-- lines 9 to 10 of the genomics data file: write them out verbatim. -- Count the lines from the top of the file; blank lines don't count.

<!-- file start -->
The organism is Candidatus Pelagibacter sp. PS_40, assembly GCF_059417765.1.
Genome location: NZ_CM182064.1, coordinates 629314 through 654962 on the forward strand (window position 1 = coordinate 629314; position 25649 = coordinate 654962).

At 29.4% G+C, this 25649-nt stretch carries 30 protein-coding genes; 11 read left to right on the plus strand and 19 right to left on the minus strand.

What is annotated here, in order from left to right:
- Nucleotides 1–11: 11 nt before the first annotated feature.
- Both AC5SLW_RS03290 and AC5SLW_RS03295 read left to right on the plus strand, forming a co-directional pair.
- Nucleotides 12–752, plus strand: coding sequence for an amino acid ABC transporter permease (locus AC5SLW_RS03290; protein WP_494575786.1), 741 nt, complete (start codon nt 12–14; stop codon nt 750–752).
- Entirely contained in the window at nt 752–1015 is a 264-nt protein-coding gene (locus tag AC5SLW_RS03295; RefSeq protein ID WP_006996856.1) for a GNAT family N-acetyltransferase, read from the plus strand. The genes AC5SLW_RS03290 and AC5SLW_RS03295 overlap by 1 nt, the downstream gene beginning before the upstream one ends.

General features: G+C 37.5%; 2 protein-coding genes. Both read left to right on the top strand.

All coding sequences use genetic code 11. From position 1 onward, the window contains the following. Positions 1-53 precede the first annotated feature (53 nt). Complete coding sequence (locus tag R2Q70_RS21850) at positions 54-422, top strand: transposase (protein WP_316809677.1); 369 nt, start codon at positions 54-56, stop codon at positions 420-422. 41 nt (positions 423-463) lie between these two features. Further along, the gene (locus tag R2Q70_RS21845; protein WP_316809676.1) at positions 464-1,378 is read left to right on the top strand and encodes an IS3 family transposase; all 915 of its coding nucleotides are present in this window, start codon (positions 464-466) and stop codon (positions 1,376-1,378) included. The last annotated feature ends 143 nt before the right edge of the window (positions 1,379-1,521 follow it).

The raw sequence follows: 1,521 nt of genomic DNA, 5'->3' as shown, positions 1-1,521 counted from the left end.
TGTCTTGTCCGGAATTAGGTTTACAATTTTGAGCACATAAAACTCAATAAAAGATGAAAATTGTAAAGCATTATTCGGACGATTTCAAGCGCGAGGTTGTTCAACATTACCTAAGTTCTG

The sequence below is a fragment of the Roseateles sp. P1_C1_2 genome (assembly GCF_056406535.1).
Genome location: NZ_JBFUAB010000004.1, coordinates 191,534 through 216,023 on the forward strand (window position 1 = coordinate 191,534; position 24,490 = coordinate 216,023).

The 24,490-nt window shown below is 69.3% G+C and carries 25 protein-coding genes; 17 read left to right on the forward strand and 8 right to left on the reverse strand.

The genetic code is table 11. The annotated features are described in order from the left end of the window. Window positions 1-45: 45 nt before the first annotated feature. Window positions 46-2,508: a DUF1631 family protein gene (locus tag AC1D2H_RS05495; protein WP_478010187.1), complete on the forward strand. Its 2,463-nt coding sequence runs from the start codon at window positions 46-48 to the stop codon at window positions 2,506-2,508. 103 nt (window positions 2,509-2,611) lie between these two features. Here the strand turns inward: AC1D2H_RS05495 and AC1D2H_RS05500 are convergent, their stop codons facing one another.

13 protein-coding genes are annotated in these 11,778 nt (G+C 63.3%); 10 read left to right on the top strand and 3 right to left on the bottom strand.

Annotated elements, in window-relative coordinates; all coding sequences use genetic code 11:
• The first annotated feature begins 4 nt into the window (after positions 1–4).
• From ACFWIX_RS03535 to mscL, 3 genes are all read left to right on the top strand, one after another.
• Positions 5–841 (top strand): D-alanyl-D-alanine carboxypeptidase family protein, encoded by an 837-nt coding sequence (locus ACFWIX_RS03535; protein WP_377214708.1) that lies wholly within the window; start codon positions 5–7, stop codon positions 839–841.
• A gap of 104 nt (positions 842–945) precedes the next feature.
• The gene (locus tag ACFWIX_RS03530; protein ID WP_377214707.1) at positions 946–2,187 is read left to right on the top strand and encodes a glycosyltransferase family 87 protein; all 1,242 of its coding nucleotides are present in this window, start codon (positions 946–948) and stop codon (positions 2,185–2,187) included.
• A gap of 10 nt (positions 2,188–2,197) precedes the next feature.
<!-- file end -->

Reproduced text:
General features: G+C 37.5%; 2 protein-coding genes. Both read left to right on the top strand.

All coding sequences use genetic code 11. From position 1 onward, the window contains the following. Positions 1-53 precede the first annotated feature (53 nt). Complete coding sequence (locus tag R2Q70_RS21850) at positions 54-422, top strand: transposase (protein WP_316809677.1); 369 nt, start codon at positions 54-56, stop codon at positions 420-422. 41 nt (positions 423-463) lie between these two features. Further along, the gene (locus tag R2Q70_RS21845; protein WP_316809676.1) at positions 464-1,378 is read left to right on the top strand and encodes an IS3 family transposase; all 915 of its coding nucleotides are present in this window, start codon (positions 464-466) and stop codon (positions 1,376-1,378) included. The last annotated feature ends 143 nt before the right edge of the window (positions 1,379-1,521 follow it).